PS: Your art has always been characterized by an attempt to permanently fix what is perishable. Is it a sort of repudiation of the passing of time or a fascination with eternity?

LT: It is a bit like water, that embodies the idea of perpetual motion, a continuous redefinition of everything. Alchemy is a hymn to the porosity of things, it is holistic trust, it is the theory of Whole, recognizing that everything is everywhere. To react to the cult of the self with the suspension of the ego, the little control, the beauty of inexperience, the mystery.

It is said that Henri Bergson believed that our consciousness was not located in the body, but that it existed outside of us, and before us, out there, dispersed in the world. Hence the brain became a receiving station; the mind was not rooted in us like a leathery plant, but it rather was a careful antenna capable of picking up vibrations, a little radio that listens to signals that pre-exist us, in short, and not a self-confident megaphone that blah blah blah all the time. Alchemists surrender to the narcotic faculties of matter; they are greedy lovers of metamorphosis, and thus of the incessant becoming of identities. In a world obsessed with purity and certainty, with clinic certainty, it is useful to look at powerful and improbable procedures such as alchemy, to find there the strength to ignore prohibitions and taboos. However, caution is needed: do not adopt the spiritualistic and simplistic vulgate of alchemy, but the synesthesia, the fusion of the senses, the desperate trust.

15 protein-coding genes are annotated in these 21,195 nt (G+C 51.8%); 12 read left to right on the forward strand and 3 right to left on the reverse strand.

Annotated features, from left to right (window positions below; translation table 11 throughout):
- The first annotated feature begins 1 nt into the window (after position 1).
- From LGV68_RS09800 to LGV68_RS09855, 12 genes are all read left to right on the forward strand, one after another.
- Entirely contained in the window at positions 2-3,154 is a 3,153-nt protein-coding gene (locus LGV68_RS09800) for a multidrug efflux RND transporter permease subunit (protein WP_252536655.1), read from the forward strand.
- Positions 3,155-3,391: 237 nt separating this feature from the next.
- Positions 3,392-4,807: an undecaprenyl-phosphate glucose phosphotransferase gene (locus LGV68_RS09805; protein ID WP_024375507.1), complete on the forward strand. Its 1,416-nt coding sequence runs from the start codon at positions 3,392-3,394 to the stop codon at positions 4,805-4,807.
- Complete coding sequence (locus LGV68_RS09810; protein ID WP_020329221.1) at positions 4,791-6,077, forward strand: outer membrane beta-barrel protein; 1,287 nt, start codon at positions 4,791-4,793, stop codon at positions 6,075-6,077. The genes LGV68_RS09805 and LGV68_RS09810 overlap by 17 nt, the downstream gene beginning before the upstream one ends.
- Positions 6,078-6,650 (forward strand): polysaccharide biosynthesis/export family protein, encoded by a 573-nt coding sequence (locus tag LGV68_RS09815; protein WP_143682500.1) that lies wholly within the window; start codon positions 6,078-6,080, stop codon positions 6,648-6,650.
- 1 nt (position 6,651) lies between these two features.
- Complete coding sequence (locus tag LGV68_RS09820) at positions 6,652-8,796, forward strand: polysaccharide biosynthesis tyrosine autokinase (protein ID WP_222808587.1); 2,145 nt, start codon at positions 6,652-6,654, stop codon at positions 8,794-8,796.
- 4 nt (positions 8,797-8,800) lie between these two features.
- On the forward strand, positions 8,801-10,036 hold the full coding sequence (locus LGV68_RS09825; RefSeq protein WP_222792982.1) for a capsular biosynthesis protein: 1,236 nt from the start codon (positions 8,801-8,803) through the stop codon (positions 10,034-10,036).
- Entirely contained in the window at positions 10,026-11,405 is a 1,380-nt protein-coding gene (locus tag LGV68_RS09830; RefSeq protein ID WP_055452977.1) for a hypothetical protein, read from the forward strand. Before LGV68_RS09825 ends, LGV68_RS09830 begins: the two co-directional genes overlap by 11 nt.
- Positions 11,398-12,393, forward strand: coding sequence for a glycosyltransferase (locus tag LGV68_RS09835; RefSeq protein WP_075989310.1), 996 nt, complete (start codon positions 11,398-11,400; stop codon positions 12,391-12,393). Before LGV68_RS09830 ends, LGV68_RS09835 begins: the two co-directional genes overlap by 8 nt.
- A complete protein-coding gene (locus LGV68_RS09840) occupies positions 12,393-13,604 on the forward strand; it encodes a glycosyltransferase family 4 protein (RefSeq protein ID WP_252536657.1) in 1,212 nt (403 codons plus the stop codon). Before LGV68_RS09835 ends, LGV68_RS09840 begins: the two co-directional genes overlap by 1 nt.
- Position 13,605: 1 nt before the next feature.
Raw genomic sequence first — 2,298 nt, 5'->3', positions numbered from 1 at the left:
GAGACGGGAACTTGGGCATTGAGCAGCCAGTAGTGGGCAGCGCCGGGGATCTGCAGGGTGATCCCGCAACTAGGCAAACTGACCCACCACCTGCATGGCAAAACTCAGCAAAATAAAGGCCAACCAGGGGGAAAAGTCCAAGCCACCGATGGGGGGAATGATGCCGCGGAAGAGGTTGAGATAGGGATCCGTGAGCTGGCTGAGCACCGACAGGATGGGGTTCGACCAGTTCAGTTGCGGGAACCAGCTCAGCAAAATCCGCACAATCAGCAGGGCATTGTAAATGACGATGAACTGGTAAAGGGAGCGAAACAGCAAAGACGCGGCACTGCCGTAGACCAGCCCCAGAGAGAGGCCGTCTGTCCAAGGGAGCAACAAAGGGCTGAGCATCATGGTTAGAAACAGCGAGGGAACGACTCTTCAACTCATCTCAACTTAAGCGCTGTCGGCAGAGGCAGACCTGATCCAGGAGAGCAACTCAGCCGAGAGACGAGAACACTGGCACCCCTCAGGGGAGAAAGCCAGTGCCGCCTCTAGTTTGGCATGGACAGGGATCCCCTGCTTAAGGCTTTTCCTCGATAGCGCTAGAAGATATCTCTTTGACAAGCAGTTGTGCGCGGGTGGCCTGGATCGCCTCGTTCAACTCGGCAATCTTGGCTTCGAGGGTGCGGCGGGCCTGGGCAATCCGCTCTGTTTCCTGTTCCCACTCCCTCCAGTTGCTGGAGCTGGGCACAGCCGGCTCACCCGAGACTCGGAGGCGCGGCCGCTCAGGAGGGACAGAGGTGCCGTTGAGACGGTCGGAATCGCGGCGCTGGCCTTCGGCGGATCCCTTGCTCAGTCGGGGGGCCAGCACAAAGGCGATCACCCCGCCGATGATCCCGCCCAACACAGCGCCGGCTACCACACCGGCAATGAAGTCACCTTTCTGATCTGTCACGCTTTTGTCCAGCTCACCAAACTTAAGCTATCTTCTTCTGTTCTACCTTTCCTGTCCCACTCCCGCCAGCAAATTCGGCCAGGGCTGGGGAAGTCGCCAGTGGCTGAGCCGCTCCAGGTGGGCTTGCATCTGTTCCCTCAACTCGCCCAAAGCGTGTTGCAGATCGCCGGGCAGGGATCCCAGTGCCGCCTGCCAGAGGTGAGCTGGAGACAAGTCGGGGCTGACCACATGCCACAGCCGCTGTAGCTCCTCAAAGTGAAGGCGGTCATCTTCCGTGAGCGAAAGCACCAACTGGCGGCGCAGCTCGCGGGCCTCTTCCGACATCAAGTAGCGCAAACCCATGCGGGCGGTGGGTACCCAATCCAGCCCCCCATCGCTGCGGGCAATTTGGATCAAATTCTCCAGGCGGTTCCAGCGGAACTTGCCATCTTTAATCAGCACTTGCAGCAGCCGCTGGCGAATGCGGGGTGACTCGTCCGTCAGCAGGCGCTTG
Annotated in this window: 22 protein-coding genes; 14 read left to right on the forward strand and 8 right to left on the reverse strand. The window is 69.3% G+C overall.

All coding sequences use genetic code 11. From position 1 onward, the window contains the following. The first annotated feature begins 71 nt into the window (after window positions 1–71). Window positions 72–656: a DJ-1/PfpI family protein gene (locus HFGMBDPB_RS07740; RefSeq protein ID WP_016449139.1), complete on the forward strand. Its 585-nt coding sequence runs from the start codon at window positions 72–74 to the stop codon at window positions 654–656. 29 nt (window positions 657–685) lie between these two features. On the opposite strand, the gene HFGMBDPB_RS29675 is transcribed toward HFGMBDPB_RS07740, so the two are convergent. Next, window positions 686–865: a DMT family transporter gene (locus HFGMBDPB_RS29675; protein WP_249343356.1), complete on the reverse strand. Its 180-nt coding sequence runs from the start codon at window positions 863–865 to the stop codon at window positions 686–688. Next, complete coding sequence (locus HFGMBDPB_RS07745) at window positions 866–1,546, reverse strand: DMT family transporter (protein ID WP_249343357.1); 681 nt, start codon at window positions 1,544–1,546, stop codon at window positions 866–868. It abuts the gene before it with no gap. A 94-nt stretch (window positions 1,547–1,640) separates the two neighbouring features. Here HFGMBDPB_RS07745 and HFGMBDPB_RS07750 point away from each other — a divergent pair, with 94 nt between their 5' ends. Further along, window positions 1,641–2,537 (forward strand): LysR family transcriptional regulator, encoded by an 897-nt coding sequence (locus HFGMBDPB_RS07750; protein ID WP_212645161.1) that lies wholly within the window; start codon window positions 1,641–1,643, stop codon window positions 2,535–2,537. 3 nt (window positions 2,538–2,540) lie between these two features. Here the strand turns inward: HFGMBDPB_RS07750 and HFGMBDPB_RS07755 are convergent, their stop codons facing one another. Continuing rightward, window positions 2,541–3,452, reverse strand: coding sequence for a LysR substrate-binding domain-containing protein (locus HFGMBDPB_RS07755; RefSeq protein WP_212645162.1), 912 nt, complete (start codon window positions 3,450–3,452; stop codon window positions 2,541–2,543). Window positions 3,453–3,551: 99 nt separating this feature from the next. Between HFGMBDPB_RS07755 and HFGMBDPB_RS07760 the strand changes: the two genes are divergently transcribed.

Rethink transplantation, grafting, mutation, steal the gestures of the restless botanist and use them to give life to images, sculptures and actions. Those are the methods and paths that distort and sublimate our idea of scientific research and ferry for it across the artistic practice, to a visual fairy tale, to freedom.